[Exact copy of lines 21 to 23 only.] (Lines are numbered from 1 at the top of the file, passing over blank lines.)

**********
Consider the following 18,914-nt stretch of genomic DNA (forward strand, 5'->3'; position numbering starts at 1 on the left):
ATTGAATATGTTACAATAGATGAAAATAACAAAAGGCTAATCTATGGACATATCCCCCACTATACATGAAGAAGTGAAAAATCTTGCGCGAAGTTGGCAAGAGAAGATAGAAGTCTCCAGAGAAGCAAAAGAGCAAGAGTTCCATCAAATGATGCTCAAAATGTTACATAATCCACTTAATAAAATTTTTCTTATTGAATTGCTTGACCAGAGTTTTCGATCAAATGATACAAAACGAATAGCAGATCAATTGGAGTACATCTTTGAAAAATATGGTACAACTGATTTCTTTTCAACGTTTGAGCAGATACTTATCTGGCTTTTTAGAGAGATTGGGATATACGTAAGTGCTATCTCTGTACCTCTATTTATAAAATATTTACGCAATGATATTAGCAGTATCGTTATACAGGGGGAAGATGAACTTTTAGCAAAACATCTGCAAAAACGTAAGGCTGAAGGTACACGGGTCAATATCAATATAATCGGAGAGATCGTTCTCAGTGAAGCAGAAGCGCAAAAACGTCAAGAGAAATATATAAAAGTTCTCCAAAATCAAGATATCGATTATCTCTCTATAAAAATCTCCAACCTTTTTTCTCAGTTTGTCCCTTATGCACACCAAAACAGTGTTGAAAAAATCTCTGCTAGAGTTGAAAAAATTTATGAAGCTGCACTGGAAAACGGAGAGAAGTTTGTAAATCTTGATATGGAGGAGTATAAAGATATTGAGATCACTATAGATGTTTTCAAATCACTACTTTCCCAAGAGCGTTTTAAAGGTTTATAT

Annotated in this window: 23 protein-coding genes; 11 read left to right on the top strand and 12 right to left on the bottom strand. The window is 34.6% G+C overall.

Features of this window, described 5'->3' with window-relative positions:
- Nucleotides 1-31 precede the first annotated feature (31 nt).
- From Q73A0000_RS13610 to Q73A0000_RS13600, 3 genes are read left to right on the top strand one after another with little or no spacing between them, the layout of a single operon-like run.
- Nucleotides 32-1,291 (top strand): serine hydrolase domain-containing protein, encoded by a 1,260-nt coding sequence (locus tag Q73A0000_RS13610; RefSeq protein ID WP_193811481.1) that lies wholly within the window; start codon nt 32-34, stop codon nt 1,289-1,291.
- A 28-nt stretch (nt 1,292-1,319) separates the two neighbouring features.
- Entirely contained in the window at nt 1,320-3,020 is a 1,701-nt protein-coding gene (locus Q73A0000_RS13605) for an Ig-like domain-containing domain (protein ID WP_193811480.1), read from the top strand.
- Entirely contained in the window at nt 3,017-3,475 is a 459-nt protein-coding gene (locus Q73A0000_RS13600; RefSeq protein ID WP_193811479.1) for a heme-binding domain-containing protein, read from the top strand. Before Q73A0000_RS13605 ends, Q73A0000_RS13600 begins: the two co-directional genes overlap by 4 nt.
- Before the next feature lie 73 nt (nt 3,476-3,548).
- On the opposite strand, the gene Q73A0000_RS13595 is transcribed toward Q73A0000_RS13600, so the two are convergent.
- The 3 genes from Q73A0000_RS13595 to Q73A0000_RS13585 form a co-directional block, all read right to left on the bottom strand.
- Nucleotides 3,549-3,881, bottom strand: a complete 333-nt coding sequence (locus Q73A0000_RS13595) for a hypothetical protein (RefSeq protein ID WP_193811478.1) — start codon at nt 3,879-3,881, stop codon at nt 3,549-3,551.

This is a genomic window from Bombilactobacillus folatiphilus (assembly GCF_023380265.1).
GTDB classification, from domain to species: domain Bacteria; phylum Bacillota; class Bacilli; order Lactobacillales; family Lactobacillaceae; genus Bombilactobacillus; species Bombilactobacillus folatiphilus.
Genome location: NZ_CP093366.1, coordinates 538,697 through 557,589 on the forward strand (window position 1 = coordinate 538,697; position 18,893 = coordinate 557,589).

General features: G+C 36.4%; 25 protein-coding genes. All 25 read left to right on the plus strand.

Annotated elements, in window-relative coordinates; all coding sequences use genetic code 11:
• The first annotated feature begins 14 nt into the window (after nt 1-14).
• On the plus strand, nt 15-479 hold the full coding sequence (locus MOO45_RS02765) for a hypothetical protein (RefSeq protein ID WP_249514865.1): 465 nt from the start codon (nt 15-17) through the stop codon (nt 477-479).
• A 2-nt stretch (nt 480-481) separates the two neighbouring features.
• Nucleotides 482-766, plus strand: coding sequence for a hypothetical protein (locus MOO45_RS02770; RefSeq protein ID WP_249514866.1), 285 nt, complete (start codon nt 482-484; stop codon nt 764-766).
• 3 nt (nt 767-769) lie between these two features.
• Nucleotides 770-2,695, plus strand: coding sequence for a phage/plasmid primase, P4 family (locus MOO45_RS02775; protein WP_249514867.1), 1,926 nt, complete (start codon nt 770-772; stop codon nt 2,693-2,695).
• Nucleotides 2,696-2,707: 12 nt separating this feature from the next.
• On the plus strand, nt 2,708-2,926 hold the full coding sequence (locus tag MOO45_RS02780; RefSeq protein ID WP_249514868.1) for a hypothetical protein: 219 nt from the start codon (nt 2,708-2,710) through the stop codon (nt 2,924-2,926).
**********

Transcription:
• On the plus strand, nt 15-479 hold the full coding sequence (locus MOO45_RS02765) for a hypothetical protein (RefSeq protein ID WP_249514865.1): 465 nt from the start codon (nt 15-17) through the stop codon (nt 477-479).
• A 2-nt stretch (nt 480-481) separates the two neighbouring features.
• Nucleotides 482-766, plus strand: coding sequence for a hypothetical protein (locus MOO45_RS02770; RefSeq protein ID WP_249514866.1), 285 nt, complete (start codon nt 482-484; stop codon nt 764-766).